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The California Gold Rush: A Journey to the Goldfields

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Language Arts And English +5 Age Levels Primary (5 to 8 years old), Elementary (9 to 12 years old), Middle School (13 to 15 years old), High School (16 to 18 years old), Post-Secondary, Adults

James Marshall's famous discovery of gold at Sutter's Mill in Colma forever changed the landscape, economy and culture of California due to the mass migrations of 300,000 people. Rumors of gold's discovery spread quickly, and was confirmed by President Polk in an address to Congress. The news spread to countries around the world.

The journey to California was long and dangerous. The three major routes were: around Cape Horn by ship (six to eight months), the Isthmus of Panama (two to three months), and the Overland trail (three to five months). By ship, dangers included: ship wrecks, lack of food and water, seasickness and disease. Ships that survived the long journeys arrived to the ports of San Francisco, where migrants had to continue their journey to the Sierra Nevada foothills.  

Traveling 2,000 miles on the Overland Trail by foot and wagon exposed travelers to other dangers such as misinformed trails, and a lack of food and water. Travelers were exposed to inclimate weather while crossing deadly rivers, deserts, and high mountain passes. Only the very basic necessities including food, water, wagons, stock, hunting tools, blacksmithing tools, clothing, blankets, sewing kits, medical supplies would be taken for the journey.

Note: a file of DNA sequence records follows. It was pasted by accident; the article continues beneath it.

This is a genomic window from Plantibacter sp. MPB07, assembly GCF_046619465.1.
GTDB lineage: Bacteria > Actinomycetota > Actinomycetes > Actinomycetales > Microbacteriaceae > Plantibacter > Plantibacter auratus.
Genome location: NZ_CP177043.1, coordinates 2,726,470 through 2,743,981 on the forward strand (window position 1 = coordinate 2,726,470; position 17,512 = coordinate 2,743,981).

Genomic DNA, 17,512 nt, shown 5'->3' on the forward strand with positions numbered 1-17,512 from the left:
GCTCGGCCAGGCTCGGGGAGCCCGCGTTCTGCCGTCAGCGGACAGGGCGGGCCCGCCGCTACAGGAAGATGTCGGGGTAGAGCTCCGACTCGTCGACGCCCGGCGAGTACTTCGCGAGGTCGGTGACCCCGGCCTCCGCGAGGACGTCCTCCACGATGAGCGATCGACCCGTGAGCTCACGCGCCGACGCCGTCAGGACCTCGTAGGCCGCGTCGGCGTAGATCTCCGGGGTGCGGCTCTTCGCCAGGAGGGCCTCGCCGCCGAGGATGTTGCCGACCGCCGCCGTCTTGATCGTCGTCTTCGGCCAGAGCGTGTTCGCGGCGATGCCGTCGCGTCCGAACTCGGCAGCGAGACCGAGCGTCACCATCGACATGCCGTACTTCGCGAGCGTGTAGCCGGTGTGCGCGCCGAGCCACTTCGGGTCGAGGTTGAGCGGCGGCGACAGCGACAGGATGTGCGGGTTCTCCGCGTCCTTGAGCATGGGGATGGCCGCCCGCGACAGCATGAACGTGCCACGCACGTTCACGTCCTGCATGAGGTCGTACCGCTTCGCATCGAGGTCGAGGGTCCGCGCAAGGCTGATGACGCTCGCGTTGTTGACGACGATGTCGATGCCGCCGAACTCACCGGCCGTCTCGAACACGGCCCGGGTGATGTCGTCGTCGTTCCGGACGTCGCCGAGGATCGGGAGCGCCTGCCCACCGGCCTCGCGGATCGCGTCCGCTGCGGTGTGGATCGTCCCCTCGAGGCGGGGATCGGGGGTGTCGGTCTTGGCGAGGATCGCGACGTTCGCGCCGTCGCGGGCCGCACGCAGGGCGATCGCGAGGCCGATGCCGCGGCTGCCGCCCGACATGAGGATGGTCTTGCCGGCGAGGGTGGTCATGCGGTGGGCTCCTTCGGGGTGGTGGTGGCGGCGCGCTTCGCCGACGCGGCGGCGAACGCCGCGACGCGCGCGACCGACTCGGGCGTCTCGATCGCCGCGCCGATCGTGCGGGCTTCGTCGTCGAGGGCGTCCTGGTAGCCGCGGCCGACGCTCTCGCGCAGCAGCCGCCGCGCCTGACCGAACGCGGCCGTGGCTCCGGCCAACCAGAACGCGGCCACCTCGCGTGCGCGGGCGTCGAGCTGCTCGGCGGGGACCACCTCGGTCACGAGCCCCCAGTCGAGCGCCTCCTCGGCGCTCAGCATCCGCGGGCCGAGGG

On the Overland Trail, many miners joined companies. These companies were made up of people with various skills; such as, carpentry, medicine, navigation, hunting, blacksmithing and wheelwrights. The likelihood of surviving these long and dangerous journeys increased significantly for those individuals who joined companies. If a company survived the journey to California on the Overland Trail, the company also had a higher likelihood of success in gold mining. Individuals within the company could stake multiple gold mining claims and the gold would then be divided among the people of the company. During the gold rush, individuals were only allowed to own one claim.  


Covered Wagon [painting] / (photographed by Peter A. Juley & Son)

Archives and Special Collections, Smithsonian American Art Museum

Study, Covered Wagons

Cooper Hewitt, Smithsonian Design Museum

Heading--Chapter III "Sutter's Gold"

Smithsonian American Art Museum

Pioneers of the West

Smithsonian American Art Museum

Pack Stock in Columbia, California

Columbia State Historic Park

Arrival of the Miners (non book*)

Columbia State Historic Park

Painting, Clipper Ship Mandarin

National Museum of American History

Scrimshaw Sperm Whale Tooth, 20th Century

National Museum of American History

A Prospecting Party

National Museum of American History

Painting, Clipper Ship Mandarin

National Museum of American History